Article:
Wafer wars, wedge issues and the pope’s visit
Remember back in 2004 when some U.S. Catholic bishops declared they would deny communion to the Democratic candidate, Senator John Kerry, because he supported abortion rights? Reporters spied on him in church to see if he received or not. Pundits dreamed up terrible catch phrases like “wafer watch” and “wafer war.” The issue became part of the campaign that year.
Now, four years later, Pope Benedict is visiting the U.S. and three prominent pro-choice politicians — Kerry, House Speaker Nancy Pelosi and former New York Mayor Rudi Giuliani — have stepped up and taken communion at his Masses with a minimum of fuss. Pelosi kissed his ring at the White House as President George W. Bush and Secretary of State Condoleezza Rice looked on. Apart from his pro-choice stand, Giuliani is also twice divorced and remarried, which according to Church rules should bar him from taking communion. When our Vatican correspondent Phil Pullella asked him if he was uncomfortable with that, he said “No.”
As the National Catholic Reporter‘s John Allen observed, “In none of these cases did the politicians receive communion directly from the pope, but it nonetheless happened during a papal Mass, and it took no one by surprise … While it would be a stretch to say that Benedict XVI authorized what happened, one can at least infer that the pope did not issue strict instructions to the contrary. The cumulative effect of these events will likely be to weaken the case that the Vatican wants the American bishops to take a stricter stance against communion for pro-choice Catholics in public life.”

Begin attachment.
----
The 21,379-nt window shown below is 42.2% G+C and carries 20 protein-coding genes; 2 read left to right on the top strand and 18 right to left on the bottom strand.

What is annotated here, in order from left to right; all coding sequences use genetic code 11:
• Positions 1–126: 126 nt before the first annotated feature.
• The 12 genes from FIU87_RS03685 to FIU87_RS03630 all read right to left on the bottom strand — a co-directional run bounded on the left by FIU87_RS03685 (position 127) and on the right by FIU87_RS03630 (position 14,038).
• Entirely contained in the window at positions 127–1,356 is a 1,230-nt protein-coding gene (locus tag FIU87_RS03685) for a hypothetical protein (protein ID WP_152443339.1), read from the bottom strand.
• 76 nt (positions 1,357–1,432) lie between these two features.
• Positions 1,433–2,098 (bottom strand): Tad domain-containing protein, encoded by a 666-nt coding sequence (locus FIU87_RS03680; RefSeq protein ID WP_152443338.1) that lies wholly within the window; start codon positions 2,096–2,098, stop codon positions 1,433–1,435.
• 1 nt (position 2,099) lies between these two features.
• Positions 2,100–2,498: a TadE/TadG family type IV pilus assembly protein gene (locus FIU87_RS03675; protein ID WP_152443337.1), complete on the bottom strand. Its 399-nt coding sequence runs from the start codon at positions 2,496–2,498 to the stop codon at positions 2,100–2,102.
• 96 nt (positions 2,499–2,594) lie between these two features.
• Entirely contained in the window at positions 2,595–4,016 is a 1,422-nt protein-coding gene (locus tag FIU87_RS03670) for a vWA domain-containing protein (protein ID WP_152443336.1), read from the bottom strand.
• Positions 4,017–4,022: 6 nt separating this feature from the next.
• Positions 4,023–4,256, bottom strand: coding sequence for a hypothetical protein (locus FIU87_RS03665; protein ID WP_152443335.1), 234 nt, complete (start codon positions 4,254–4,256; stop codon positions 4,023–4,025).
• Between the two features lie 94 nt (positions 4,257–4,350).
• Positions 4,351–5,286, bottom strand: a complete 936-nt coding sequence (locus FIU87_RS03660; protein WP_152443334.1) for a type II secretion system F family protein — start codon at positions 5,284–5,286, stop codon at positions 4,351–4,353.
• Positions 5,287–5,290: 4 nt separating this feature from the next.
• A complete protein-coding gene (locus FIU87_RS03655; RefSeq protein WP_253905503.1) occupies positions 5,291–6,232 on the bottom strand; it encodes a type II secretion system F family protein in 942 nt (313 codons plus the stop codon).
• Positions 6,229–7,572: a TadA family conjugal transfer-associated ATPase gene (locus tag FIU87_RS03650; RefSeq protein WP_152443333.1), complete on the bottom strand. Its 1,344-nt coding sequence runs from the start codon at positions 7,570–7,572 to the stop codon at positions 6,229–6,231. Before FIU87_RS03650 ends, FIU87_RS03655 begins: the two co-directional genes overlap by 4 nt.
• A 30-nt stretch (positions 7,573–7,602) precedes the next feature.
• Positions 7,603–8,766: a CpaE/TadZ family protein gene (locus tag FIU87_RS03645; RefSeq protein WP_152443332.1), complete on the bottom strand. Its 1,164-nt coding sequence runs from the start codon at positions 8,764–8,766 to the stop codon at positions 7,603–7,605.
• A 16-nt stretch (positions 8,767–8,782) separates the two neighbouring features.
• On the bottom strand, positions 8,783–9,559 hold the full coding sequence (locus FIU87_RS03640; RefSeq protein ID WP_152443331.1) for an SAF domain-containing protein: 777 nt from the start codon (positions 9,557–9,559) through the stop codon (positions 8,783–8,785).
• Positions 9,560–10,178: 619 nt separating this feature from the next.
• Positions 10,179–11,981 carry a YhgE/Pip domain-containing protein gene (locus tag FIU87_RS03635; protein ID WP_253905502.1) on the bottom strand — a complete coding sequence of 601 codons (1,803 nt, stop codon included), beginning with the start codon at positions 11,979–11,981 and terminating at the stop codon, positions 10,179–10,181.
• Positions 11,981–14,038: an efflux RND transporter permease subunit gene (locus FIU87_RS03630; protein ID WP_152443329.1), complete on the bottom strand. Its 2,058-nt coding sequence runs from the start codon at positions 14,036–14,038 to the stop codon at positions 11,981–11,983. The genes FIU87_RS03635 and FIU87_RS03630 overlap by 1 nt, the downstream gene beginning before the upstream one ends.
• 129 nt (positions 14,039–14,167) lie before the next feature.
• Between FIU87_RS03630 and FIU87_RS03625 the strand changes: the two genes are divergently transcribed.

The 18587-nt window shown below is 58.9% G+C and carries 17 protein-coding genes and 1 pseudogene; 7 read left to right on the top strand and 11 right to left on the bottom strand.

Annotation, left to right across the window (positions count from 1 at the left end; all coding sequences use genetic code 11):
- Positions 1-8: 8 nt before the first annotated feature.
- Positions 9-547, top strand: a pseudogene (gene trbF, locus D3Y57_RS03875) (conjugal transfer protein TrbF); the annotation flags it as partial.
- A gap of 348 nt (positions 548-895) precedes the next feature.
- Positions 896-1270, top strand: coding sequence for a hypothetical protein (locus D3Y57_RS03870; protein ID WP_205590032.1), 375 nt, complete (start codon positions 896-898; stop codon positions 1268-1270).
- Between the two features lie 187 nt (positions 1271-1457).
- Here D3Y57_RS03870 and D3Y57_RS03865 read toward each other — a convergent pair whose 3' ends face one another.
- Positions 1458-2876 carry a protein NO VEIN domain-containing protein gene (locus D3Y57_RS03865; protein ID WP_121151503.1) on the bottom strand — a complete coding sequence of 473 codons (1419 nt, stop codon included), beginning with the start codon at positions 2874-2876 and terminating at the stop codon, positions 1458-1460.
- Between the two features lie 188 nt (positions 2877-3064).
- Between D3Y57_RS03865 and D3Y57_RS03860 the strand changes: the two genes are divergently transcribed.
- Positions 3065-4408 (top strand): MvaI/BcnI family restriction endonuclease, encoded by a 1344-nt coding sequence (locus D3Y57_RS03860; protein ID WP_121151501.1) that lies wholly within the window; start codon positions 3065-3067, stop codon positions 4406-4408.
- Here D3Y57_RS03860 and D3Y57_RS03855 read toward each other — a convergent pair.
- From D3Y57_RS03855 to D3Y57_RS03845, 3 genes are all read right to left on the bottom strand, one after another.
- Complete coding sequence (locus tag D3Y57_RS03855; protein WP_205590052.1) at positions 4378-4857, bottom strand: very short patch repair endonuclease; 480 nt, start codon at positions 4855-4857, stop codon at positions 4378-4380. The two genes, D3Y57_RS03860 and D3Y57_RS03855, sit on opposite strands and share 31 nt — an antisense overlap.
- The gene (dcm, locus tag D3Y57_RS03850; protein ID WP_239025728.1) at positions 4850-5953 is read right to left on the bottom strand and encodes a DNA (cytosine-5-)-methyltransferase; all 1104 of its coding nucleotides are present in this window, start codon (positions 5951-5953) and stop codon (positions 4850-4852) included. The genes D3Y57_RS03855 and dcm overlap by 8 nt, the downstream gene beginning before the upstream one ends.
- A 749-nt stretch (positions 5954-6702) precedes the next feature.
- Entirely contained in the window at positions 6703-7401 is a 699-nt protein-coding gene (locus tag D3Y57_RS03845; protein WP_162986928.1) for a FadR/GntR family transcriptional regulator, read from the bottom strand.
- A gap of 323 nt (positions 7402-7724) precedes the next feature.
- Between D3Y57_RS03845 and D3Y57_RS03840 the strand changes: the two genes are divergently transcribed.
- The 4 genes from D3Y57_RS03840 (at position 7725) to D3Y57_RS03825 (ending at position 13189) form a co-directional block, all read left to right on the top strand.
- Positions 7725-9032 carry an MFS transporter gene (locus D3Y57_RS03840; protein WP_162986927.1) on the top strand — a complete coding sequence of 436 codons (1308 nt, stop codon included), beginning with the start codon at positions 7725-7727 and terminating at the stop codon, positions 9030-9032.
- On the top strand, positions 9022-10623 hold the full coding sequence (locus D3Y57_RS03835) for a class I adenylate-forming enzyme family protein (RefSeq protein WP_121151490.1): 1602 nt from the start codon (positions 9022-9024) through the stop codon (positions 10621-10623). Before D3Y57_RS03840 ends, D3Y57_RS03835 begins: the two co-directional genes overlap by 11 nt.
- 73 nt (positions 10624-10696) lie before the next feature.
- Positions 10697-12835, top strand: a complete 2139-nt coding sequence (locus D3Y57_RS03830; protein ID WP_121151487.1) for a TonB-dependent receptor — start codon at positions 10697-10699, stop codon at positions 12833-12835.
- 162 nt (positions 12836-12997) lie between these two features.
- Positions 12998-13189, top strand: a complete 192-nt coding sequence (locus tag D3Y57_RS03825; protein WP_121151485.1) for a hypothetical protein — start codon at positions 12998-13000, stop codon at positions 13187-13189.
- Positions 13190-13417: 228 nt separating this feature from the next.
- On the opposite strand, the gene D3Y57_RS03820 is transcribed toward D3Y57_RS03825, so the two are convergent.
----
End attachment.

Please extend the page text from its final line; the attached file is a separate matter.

What strikes me is how this is not making too many waves in the media. Sure, it’s getting mentioned and there are Catholics who wanted a firm line and blogs that are lamenting the politicians took communion after all. The Daily News did a short piece on it. But this is not causing that much fuss despite the fact it’s taking place during a papal visit and an election year.
What’s going on here? Benedict has made it clear on a few occasions that he doesn’t agree with giving communion to politicians who support abortion rights. Yet this is happening. It looks like there are four possible explanations:
1. Benedict has told the bishops to stay out of politics, so none are raising their voices as they did in 2004.
2. U.S. bishops felt the issue got turned into a political football in 2004 and don’t want that repeated.
3. The 2004 campaign was a Karl Rove-style “wedge issue” exercise by Republicans who aren’t repeating it because John McCain has a different take on religion and politics.
4. There are no Catholic candidates left running for the presidency.
What do you think?